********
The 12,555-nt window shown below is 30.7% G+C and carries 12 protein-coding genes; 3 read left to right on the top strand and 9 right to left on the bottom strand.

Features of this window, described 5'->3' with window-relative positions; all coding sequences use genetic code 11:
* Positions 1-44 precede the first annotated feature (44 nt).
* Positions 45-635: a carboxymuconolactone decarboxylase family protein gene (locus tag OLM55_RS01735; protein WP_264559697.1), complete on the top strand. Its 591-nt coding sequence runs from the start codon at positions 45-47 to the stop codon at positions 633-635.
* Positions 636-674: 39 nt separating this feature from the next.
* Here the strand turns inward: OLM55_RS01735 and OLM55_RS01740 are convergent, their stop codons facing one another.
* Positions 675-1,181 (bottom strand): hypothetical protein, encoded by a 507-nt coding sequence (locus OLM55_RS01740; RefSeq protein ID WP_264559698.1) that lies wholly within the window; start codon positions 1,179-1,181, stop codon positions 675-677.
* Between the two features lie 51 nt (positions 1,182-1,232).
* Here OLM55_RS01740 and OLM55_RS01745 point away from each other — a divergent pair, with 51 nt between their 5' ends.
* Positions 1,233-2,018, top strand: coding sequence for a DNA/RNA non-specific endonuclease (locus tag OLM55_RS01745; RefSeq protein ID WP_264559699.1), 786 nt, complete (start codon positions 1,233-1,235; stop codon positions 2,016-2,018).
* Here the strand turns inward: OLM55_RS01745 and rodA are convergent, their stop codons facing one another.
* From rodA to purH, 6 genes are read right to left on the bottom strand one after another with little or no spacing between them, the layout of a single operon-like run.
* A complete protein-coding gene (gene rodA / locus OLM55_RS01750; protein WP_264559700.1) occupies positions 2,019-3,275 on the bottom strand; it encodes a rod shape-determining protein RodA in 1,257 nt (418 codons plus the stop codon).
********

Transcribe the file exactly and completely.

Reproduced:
The 12,555-nt window shown below is 30.7% G+C and carries 12 protein-coding genes; 3 read left to right on the top strand and 9 right to left on the bottom strand.

Features of this window, described 5'->3' with window-relative positions; all coding sequences use genetic code 11:
* Positions 1-44 precede the first annotated feature (44 nt).
* Positions 45-635: a carboxymuconolactone decarboxylase family protein gene (locus tag OLM55_RS01735; protein WP_264559697.1), complete on the top strand. Its 591-nt coding sequence runs from the start codon at positions 45-47 to the stop codon at positions 633-635.
* Positions 636-674: 39 nt separating this feature from the next.
* Here the strand turns inward: OLM55_RS01735 and OLM55_RS01740 are convergent, their stop codons facing one another.
* Positions 675-1,181 (bottom strand): hypothetical protein, encoded by a 507-nt coding sequence (locus OLM55_RS01740; RefSeq protein ID WP_264559698.1) that lies wholly within the window; start codon positions 1,179-1,181, stop codon positions 675-677.
* Between the two features lie 51 nt (positions 1,182-1,232).
* Here OLM55_RS01740 and OLM55_RS01745 point away from each other — a divergent pair, with 51 nt between their 5' ends.
* Positions 1,233-2,018, top strand: coding sequence for a DNA/RNA non-specific endonuclease (locus tag OLM55_RS01745; RefSeq protein ID WP_264559699.1), 786 nt, complete (start codon positions 1,233-1,235; stop codon positions 2,016-2,018).
* Here the strand turns inward: OLM55_RS01745 and rodA are convergent, their stop codons facing one another.
* From rodA to purH, 6 genes are read right to left on the bottom strand one after another with little or no spacing between them, the layout of a single operon-like run.
* A complete protein-coding gene (gene rodA / locus OLM55_RS01750; protein WP_264559700.1) occupies positions 2,019-3,275 on the bottom strand; it encodes a rod shape-determining protein RodA in 1,257 nt (418 codons plus the stop codon).